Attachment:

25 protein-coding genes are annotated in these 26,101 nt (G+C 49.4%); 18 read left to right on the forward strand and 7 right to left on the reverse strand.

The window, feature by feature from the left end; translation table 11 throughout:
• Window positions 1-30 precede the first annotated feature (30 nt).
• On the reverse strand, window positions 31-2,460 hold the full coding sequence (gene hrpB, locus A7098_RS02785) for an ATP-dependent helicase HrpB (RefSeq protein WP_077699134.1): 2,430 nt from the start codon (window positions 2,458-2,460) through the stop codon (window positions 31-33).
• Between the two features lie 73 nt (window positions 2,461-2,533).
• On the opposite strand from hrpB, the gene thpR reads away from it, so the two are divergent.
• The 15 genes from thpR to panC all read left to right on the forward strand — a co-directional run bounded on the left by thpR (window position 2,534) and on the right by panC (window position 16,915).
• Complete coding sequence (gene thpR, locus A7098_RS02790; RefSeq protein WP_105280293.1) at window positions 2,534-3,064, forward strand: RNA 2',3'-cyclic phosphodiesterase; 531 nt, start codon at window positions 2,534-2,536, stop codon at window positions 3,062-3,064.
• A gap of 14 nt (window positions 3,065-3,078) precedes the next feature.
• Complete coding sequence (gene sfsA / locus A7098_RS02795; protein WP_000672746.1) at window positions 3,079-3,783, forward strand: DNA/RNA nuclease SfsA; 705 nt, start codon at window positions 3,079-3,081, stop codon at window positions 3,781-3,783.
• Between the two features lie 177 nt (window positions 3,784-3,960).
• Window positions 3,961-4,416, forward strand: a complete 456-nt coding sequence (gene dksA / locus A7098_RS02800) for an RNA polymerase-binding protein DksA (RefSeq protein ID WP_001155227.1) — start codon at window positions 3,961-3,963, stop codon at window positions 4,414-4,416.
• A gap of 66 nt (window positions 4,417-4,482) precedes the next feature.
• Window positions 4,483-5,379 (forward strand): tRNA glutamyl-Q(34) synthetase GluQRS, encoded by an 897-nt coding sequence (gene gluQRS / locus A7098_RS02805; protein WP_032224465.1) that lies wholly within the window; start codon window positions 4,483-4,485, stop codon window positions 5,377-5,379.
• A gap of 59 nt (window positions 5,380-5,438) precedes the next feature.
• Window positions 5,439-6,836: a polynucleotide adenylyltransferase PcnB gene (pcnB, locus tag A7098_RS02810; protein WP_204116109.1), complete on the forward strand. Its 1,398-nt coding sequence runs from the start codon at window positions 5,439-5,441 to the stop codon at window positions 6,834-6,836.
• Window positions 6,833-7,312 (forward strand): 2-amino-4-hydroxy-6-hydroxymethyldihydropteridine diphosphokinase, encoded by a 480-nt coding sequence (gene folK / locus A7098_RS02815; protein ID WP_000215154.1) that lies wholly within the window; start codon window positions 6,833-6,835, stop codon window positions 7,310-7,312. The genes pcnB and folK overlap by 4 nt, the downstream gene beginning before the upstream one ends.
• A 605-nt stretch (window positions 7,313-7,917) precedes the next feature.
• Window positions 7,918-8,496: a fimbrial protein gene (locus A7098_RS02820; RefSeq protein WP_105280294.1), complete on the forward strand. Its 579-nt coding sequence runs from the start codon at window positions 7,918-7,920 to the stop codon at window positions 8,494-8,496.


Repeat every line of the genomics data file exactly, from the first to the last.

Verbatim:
25 protein-coding genes are annotated in these 26,101 nt (G+C 49.4%); 18 read left to right on the forward strand and 7 right to left on the reverse strand.

The window, feature by feature from the left end; translation table 11 throughout:
• Window positions 1-30 precede the first annotated feature (30 nt).
• On the reverse strand, window positions 31-2,460 hold the full coding sequence (gene hrpB, locus A7098_RS02785) for an ATP-dependent helicase HrpB (RefSeq protein WP_077699134.1): 2,430 nt from the start codon (window positions 2,458-2,460) through the stop codon (window positions 31-33).
• Between the two features lie 73 nt (window positions 2,461-2,533).
• On the opposite strand from hrpB, the gene thpR reads away from it, so the two are divergent.
• The 15 genes from thpR to panC all read left to right on the forward strand — a co-directional run bounded on the left by thpR (window position 2,534) and on the right by panC (window position 16,915).
• Complete coding sequence (gene thpR, locus A7098_RS02790; RefSeq protein WP_105280293.1) at window positions 2,534-3,064, forward strand: RNA 2',3'-cyclic phosphodiesterase; 531 nt, start codon at window positions 2,534-2,536, stop codon at window positions 3,062-3,064.
• A gap of 14 nt (window positions 3,065-3,078) precedes the next feature.
• Complete coding sequence (gene sfsA / locus A7098_RS02795; protein WP_000672746.1) at window positions 3,079-3,783, forward strand: DNA/RNA nuclease SfsA; 705 nt, start codon at window positions 3,079-3,081, stop codon at window positions 3,781-3,783.
• Between the two features lie 177 nt (window positions 3,784-3,960).
• Window positions 3,961-4,416, forward strand: a complete 456-nt coding sequence (gene dksA / locus A7098_RS02800) for an RNA polymerase-binding protein DksA (RefSeq protein ID WP_001155227.1) — start codon at window positions 3,961-3,963, stop codon at window positions 4,414-4,416.
• A gap of 66 nt (window positions 4,417-4,482) precedes the next feature.
• Window positions 4,483-5,379 (forward strand): tRNA glutamyl-Q(34) synthetase GluQRS, encoded by an 897-nt coding sequence (gene gluQRS / locus A7098_RS02805; protein WP_032224465.1) that lies wholly within the window; start codon window positions 4,483-4,485, stop codon window positions 5,377-5,379.
• A gap of 59 nt (window positions 5,380-5,438) precedes the next feature.
• Window positions 5,439-6,836: a polynucleotide adenylyltransferase PcnB gene (pcnB, locus tag A7098_RS02810; protein WP_204116109.1), complete on the forward strand. Its 1,398-nt coding sequence runs from the start codon at window positions 5,439-5,441 to the stop codon at window positions 6,834-6,836.
• Window positions 6,833-7,312 (forward strand): 2-amino-4-hydroxy-6-hydroxymethyldihydropteridine diphosphokinase, encoded by a 480-nt coding sequence (gene folK / locus A7098_RS02815; protein ID WP_000215154.1) that lies wholly within the window; start codon window positions 6,833-6,835, stop codon window positions 7,310-7,312. The genes pcnB and folK overlap by 4 nt, the downstream gene beginning before the upstream one ends.
• A 605-nt stretch (window positions 7,313-7,917) precedes the next feature.
• Window positions 7,918-8,496: a fimbrial protein gene (locus A7098_RS02820; RefSeq protein WP_105280294.1), complete on the forward strand. Its 579-nt coding sequence runs from the start codon at window positions 7,918-7,920 to the stop codon at window positions 8,494-8,496.